Leaving Chester Woods County Park on Thursday, we continued traveling north through Minnesota’s dairyland. We only had to drive a short distance to Whitewater State Park near Altura, Minnesota. This is a lovely state park with lots of green areas and nice spacing between sites.
After getting settled into our spot, we decided to take a short hike in the park to Chimney Rock. We crossed a pretty bridge with a little babbling creek beneath it. The hike was rated as moderate and it definitely was not easy with many steps, some steps high and requiring stepping up high, not easy for someone with short legs like me. Along the way I really wished I had brought along my walking sticks, but Bill is always willing to give me a helping hand.
On Friday we drove to nearby Wabasha to visit the National Eagle Center. Wabasha is a lovely historic town, one of the oldest towns on the upper Mississippi River and the oldest continuous City in Minnesota. Across the river you can see Wisconsin. Wabasha is named after Sioux Nation Indian Chief Wapasha III. It has over fifty buildings listed on the National Register of Historic Places. Wabasha was called the “City of the Healing Waters” by Mark Twain.
The writer of the movies “Grumpy Old Men” and “Grumpier Old Men” starring Jack Lemmon and Walter Matthau, had a grandfather who lived in Wabasha. He thought the little historic river town was the perfect setting for the movie. The town celebrates the “Grumpy Old Men Festival” the last Saturday of February each year.
The National Eagle Center is dedicated to educating the public about eagles and caring for injured eagles brought to the center. The center is an impressive two story building with floor to ceiling windows overlooking the Mississippi River. We saw three bald eagles and a golden eagle. We attended an excellent, informative show presented by a center volunteer. The center also had many educational exhibits about these majestic raptors. We really enjoyed our time there.
After lunch at an Irish pub in Wabash, we decided to cross the bridge into Wisconsin and drive along the Mississippi River on what is called the “Great River Road”. Along the way we saw limestone bluffs common in this part of Wisconsin and Minnesota. This southeastern part of Minnesota is the only a part of the state that did not once have glacial activity. A shallow sea covered much of North America, including southeastern Minnesota five hundred million years ago. Sediment accumulated which turned into rock hundreds of feet thick. The sea withdrew over four hundred million years ago and erosion has been cutting through the bedrock, creating these bluff lands.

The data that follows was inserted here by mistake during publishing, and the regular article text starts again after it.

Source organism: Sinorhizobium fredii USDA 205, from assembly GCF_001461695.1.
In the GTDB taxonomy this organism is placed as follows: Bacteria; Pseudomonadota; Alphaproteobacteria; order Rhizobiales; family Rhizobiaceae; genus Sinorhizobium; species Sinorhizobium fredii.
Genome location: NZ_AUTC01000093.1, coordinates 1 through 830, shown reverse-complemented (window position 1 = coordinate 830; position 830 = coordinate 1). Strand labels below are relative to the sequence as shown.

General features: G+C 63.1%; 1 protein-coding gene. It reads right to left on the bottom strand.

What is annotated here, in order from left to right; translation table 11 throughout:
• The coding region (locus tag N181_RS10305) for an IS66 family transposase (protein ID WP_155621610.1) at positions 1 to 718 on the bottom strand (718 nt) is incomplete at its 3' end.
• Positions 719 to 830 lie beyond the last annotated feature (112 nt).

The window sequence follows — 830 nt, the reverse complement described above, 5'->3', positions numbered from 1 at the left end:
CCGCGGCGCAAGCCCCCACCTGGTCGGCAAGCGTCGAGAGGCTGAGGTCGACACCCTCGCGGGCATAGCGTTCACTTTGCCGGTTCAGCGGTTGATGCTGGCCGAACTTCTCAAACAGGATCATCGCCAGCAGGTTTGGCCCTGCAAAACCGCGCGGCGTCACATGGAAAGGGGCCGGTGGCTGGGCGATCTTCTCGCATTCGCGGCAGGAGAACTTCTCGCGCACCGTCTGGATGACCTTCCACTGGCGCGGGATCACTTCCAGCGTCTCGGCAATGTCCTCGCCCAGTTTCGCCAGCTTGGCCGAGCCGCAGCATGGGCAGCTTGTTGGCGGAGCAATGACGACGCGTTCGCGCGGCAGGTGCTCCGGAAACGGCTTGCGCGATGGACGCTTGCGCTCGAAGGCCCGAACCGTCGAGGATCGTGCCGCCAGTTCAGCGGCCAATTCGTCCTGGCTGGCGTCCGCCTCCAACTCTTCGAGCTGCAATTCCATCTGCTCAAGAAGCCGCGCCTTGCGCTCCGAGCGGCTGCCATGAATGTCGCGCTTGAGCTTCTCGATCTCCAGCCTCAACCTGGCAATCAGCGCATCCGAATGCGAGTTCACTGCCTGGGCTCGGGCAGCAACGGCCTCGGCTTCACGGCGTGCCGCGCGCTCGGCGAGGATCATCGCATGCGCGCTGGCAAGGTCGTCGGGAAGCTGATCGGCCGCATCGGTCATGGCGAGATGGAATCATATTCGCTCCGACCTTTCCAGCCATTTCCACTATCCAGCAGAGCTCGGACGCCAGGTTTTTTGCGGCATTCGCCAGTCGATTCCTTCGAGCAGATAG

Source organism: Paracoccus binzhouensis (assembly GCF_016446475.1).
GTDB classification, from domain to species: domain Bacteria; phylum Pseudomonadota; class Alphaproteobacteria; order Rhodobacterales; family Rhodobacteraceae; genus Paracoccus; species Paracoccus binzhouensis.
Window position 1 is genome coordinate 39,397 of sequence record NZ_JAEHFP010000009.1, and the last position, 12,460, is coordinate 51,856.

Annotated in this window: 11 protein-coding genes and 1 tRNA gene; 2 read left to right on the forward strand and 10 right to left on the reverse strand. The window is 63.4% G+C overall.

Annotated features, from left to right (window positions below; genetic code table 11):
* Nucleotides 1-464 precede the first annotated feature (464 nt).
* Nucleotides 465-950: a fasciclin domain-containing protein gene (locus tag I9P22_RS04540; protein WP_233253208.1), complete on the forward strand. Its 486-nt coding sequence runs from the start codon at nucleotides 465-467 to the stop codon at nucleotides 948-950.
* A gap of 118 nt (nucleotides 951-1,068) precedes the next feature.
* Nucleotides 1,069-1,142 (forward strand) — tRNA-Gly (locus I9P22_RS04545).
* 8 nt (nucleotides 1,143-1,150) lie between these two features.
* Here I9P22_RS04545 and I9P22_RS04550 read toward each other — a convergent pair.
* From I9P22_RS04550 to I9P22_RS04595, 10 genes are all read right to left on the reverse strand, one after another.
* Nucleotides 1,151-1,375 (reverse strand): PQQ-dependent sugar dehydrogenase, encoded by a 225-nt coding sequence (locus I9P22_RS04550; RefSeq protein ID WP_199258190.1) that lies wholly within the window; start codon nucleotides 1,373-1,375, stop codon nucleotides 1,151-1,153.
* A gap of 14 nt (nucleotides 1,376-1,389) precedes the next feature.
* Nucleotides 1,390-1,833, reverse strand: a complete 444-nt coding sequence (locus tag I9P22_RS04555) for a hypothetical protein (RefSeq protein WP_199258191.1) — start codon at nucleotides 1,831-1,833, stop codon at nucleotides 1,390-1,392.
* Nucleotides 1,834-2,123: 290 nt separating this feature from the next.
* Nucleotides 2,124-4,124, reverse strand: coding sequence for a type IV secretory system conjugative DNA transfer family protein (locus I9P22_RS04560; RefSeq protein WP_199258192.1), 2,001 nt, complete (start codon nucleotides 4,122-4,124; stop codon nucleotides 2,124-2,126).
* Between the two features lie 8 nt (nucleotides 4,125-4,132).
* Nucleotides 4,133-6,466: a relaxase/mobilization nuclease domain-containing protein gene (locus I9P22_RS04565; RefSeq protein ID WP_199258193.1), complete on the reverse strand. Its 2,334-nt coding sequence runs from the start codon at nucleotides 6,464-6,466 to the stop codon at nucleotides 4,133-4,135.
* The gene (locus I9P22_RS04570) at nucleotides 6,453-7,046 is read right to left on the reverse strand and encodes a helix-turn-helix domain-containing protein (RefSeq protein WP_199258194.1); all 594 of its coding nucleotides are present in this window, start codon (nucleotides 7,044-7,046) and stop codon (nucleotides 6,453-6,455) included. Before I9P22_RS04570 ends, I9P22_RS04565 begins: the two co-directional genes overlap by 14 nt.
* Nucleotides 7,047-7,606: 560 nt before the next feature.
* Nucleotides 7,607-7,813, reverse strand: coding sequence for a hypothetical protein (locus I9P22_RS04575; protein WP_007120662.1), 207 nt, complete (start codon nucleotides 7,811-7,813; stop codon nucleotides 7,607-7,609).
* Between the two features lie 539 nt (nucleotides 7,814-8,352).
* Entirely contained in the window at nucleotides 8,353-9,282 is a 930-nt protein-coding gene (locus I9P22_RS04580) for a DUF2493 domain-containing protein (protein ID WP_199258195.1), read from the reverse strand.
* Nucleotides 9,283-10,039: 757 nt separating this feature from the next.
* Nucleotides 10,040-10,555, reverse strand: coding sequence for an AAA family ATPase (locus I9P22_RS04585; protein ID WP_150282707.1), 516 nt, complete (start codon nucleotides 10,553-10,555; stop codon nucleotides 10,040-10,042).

Along the way we stopped in the tiny town of Alma, Wisconsin to see Lock and Dam #4, one of a series of many locks and dams along the Mississippi River. It was not unusual to see population signs of 400 or less as we passed through these small towns.
We crossed from Wisconsin back into Minnesota across a new 2,300 foot concrete bridge and ended our tour in the town of Winona. It was founded in 1851 by a steamboat captain. Winona profited early on from the lumber industry and by 1900 it claimed to have more millionaires per capita than any other place in the United States. Today it still has a large number of architecturally significant historic buildings and grand homes. It is the largest Minnesota river town south of the Twin Cities. While there we drove to the Garvin Heights Overlook where we stood on a 575 foot tall bluff with a fantastic view of Winona and the Mississippi River valley. Another great day!
Saturday temperatures were forecasted to climb into the 90’s so we stayed close to home and visited the Whitewater State Park Visitors Center. The only negative about the park is it sits deep down in a valley and therefore we had no cell phone service and therefore no internet. The Visitors Center had WiFi so we checked our email while we were there.
Sunday we head further north to Wild River State Park near Center City, Minnesota.